World Coal

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Dr Rex Gaisford CBE on 03/08/2013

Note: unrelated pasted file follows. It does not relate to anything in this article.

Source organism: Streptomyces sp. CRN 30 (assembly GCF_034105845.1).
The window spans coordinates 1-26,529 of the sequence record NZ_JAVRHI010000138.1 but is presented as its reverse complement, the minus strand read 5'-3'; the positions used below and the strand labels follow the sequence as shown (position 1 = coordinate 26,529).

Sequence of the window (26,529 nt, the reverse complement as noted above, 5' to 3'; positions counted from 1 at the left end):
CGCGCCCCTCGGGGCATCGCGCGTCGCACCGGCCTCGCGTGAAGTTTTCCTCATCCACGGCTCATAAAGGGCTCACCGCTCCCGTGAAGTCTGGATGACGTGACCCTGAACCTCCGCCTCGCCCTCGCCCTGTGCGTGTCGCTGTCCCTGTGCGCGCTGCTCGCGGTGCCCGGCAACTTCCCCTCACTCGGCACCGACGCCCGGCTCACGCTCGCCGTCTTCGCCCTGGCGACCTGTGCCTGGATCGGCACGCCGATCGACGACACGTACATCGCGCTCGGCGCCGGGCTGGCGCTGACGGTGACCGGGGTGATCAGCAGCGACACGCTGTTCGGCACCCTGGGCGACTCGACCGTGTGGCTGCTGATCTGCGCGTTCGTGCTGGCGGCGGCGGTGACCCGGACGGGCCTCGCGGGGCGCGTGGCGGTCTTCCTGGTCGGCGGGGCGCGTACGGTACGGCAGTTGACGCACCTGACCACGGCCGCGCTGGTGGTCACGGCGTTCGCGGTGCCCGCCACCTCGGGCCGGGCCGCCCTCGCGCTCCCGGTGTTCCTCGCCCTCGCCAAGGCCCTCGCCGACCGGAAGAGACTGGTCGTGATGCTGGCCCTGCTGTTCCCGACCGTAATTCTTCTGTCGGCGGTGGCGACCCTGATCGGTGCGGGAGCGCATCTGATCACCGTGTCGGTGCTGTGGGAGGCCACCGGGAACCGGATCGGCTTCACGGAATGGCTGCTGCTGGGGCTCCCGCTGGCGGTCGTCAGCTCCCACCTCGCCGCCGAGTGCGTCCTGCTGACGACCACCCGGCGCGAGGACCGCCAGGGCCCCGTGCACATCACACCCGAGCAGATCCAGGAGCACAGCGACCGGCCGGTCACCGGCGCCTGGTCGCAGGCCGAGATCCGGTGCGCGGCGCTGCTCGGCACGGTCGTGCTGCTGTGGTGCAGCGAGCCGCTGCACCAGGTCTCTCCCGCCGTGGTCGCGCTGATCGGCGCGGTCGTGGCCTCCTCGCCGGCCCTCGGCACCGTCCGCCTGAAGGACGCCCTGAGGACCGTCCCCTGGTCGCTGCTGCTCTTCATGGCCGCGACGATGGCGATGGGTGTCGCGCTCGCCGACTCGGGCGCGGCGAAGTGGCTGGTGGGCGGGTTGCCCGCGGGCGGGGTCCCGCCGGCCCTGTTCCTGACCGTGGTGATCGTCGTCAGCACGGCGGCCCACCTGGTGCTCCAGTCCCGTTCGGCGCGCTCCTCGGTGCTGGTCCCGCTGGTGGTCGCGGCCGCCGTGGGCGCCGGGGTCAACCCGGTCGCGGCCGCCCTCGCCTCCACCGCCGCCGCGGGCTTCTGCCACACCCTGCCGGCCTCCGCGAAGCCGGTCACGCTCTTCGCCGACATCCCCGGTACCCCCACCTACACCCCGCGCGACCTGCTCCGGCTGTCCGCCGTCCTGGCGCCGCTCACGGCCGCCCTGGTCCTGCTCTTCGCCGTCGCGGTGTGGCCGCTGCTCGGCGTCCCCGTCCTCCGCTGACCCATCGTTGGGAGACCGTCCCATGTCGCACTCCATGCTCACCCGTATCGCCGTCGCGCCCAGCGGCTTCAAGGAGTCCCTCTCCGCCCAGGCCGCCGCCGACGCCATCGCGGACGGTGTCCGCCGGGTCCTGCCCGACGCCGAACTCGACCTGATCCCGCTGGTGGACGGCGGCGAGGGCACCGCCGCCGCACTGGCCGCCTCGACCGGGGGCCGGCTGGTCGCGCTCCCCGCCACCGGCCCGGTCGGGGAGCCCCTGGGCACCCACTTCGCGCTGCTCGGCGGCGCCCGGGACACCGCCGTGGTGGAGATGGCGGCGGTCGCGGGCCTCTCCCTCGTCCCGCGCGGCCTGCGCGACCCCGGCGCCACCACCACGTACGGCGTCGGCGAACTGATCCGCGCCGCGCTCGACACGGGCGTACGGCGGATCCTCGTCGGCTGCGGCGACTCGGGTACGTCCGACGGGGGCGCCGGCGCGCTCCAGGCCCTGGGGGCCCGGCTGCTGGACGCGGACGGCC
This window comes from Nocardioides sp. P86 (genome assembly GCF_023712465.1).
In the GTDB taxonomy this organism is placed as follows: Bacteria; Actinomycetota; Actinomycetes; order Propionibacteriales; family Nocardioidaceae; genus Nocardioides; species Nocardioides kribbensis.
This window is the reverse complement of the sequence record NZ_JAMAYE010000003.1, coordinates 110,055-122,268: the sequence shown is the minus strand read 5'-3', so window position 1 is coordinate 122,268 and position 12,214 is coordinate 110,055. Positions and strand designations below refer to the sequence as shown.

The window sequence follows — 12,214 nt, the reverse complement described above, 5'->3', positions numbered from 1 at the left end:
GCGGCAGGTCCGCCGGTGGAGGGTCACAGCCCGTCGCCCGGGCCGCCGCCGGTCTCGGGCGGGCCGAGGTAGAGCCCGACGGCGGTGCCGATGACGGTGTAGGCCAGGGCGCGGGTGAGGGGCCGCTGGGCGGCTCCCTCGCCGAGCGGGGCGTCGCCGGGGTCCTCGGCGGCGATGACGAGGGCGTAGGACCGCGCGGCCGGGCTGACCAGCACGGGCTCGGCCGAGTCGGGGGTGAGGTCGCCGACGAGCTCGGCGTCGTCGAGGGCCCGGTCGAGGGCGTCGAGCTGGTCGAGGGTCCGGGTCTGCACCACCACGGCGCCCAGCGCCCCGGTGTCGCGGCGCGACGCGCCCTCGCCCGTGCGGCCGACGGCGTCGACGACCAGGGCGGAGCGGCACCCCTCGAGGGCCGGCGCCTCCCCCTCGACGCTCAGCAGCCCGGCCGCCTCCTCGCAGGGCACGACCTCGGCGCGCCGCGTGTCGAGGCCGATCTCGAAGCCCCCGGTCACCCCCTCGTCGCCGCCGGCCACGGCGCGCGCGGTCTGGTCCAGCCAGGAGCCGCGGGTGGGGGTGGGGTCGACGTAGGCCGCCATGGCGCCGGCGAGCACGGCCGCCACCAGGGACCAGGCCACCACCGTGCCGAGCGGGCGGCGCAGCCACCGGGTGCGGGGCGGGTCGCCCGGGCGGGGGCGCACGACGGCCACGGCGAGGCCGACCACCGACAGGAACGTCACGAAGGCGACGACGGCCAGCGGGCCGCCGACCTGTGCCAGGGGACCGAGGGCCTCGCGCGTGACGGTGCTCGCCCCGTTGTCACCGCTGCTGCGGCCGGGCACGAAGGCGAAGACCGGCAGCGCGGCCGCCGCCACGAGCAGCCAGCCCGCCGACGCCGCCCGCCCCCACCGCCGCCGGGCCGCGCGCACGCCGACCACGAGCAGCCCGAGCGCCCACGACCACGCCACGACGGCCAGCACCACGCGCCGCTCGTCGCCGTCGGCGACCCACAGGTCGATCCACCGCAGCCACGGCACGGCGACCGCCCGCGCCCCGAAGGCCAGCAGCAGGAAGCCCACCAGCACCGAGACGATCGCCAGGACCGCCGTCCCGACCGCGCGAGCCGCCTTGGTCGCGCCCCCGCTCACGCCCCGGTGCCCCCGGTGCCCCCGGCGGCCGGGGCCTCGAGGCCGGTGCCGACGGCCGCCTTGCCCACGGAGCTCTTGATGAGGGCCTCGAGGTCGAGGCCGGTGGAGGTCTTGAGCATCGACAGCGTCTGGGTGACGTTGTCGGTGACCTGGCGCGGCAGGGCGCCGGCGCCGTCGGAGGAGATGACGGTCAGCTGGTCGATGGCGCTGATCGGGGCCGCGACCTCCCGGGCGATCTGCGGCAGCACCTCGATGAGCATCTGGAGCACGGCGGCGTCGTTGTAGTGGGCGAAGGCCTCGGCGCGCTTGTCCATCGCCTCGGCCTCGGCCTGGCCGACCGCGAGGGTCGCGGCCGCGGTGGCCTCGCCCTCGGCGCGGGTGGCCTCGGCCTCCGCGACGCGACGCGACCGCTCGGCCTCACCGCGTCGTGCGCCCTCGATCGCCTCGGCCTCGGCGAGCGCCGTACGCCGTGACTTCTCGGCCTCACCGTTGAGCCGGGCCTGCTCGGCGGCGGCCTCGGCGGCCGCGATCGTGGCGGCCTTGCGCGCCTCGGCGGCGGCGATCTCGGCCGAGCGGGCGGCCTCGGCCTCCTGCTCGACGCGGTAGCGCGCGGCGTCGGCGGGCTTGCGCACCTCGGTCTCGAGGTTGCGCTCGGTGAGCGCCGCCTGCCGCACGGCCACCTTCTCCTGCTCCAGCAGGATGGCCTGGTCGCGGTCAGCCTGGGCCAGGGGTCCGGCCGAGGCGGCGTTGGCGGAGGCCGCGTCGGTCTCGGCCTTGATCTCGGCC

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• Is our climate is changing and the world’s weather is becoming more energetic? • Is the concentration of the greenhouse gas in the atmosphere rising? • Is there a connection? There are alternative scenarios: • Is there currently a pause in the warming of the planet? • Is the behaviour of the sun and minute changes in the orbit of the Earth to blame? None of these alternatives discount the greenhouse gas hypothesis. If the deteriorating climate trend resumes and/or the secondary climatic effects continue, the potential outcome could be catastrophic. We can’t change the behaviour of the sun or the orbit of the earth around it. We can seek to influence the greenhouse gas effect by seriously limiting carbon dioxide emissions. • If it turns out that there is no causal link, the world will have embarked on a huge waste of money (or created a huge Keynesian boost to the world economy). • If we continue to argue over the perceived connection between CO2 emissions and climate deterioration and do nothing, we will save that huge expenditure. • If we do nothing and it turns out that there is a connection, the world will get to the point where civilization as we know it is no longer sustainable. We all die. The important impact from spending money to limit carbon emissions is not the absolute cost of doing so and it could even result in that Keynesian boost to the world economy. This is only true if the entire world acts in unison. If the world acts to significantly reduce greenhouse gas emissions and the cost is spread evenly across the abatement spectrum of the entire world, the overall effect in terms of economic competitiveness could be minimal. There will be a rebalancing of the world economy similar to that which occurred after the oil shocks of 1970’s. What will change will be the secondary economic effects such as the relative usage of energy in each economy, the level of participation in the supply of plant and equipment, the local responses to relatively high energy cost in each local economy. Last time, the world recovered. The difficulty arises this time when one economic segment of the world elects to add the huge cost of carbon abatement to its own economy whilst others do not. Fear of this outcome completely stifles any action until agreement is reached on concerted world action. Kyoto et al were attempts to achieve world consensus and were still born. Despite lots of worthy effort, almost no useful action has occurred on the ground and the world CO2 output graph continues to rise. • There are none so deaf as those who will not hear nor none so blind as those who will not see This solution is the only one available to us, it might be a mirage but we wait at our peril. Surely the world deserves concrete action from its bickering politicians with real and significant investment in our collective survival now. Dr Rex Gaisford CBE